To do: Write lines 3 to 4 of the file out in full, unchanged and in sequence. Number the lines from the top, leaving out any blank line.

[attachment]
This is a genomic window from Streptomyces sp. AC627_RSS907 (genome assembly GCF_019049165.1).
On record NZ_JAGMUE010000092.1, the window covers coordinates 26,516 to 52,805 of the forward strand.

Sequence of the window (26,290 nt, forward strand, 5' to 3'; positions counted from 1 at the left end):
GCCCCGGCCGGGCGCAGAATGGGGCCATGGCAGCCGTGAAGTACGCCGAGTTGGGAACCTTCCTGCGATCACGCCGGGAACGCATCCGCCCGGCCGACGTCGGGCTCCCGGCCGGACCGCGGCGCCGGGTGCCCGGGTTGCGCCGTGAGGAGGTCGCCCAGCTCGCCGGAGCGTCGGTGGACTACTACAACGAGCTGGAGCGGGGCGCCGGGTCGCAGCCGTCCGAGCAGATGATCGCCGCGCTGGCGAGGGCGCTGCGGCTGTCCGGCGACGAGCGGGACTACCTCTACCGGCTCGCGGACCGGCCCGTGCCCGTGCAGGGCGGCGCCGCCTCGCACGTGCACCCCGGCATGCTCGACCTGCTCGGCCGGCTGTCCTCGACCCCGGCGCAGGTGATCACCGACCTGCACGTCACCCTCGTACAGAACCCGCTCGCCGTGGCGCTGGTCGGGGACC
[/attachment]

Sequence of the window (26,290 nt, forward strand, 5' to 3'; positions counted from 1 at the left end):
GCCCCGGCCGGGCGCAGAATGGGGCCATGGCAGCCGTGAAGTACGCCGAGTTGGGAACCTTCCTGCGATCACGCCGGGAACGCATCCGCCCGGCCGACGTCGGGCTCCCGGCCGGACCGCGGCGCCGGGTGCCCGGGTTGCGCCGTGAGGAGGTCGCCCAGCTCGCCGGAGCGTCGGTGGACTACTACAACGAGCTGGAGCGGGGCGCCGGGTCGCAGCCGTCCGAGCAGATGATCGCCGCGCTGGCGAGGGCGCTGCGGCTGTCCGGCGACGAGCGGGACTACCTCTACCGGCTCGCGGACCGGCCCGTGCCCGTGCAGGGCGGCGCCGCCTCGCACGTGCACCCCGGCATGCTCGACCTGCTCGGCCGGCTGTCCTCGACCCCGGCGCAGGTGATCACCGACCTGCACGTCACCCTCGTACAGAACCCGCTCGCCGTGGCGCTGGTCGGGGACC